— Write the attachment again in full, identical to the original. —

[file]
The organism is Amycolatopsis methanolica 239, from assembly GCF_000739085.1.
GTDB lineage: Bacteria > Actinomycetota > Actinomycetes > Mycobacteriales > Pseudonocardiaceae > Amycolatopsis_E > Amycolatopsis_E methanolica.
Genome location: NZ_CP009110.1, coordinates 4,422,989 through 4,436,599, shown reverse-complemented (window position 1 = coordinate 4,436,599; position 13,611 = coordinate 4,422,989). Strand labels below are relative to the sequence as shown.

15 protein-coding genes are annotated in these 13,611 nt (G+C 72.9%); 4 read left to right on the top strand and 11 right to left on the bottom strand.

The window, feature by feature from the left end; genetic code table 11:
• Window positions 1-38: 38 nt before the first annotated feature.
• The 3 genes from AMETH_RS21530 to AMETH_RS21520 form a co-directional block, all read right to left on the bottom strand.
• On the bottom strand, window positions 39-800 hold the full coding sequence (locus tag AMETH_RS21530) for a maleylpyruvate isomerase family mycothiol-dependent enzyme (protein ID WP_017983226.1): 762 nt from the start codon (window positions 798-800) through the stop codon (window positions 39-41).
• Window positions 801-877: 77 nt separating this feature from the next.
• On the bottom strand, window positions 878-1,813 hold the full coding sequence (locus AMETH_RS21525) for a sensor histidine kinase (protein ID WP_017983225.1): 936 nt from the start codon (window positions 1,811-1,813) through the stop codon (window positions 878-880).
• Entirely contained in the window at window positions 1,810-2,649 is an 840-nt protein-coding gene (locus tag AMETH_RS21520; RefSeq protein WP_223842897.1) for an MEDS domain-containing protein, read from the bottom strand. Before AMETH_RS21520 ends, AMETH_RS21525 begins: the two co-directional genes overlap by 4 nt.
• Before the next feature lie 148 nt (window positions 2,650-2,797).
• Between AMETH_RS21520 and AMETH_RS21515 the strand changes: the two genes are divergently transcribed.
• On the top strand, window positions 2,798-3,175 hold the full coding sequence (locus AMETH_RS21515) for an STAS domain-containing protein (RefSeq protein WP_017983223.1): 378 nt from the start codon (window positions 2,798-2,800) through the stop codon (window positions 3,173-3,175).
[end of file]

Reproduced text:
The organism is Amycolatopsis methanolica 239, from assembly GCF_000739085.1.
GTDB lineage: Bacteria > Actinomycetota > Actinomycetes > Mycobacteriales > Pseudonocardiaceae > Amycolatopsis_E > Amycolatopsis_E methanolica.
Genome location: NZ_CP009110.1, coordinates 4,422,989 through 4,436,599, shown reverse-complemented (window position 1 = coordinate 4,436,599; position 13,611 = coordinate 4,422,989). Strand labels below are relative to the sequence as shown.

15 protein-coding genes are annotated in these 13,611 nt (G+C 72.9%); 4 read left to right on the top strand and 11 right to left on the bottom strand.

The window, feature by feature from the left end; genetic code table 11:
• Window positions 1-38: 38 nt before the first annotated feature.
• The 3 genes from AMETH_RS21530 to AMETH_RS21520 form a co-directional block, all read right to left on the bottom strand.
• On the bottom strand, window positions 39-800 hold the full coding sequence (locus tag AMETH_RS21530) for a maleylpyruvate isomerase family mycothiol-dependent enzyme (protein ID WP_017983226.1): 762 nt from the start codon (window positions 798-800) through the stop codon (window positions 39-41).
• Window positions 801-877: 77 nt separating this feature from the next.
• On the bottom strand, window positions 878-1,813 hold the full coding sequence (locus AMETH_RS21525) for a sensor histidine kinase (protein ID WP_017983225.1): 936 nt from the start codon (window positions 1,811-1,813) through the stop codon (window positions 878-880).
• Entirely contained in the window at window positions 1,810-2,649 is an 840-nt protein-coding gene (locus tag AMETH_RS21520; RefSeq protein WP_223842897.1) for an MEDS domain-containing protein, read from the bottom strand. Before AMETH_RS21520 ends, AMETH_RS21525 begins: the two co-directional genes overlap by 4 nt.
• Before the next feature lie 148 nt (window positions 2,650-2,797).
• Between AMETH_RS21520 and AMETH_RS21515 the strand changes: the two genes are divergently transcribed.
• On the top strand, window positions 2,798-3,175 hold the full coding sequence (locus AMETH_RS21515) for an STAS domain-containing protein (RefSeq protein WP_017983223.1): 378 nt from the start codon (window positions 2,798-2,800) through the stop codon (window positions 3,173-3,175).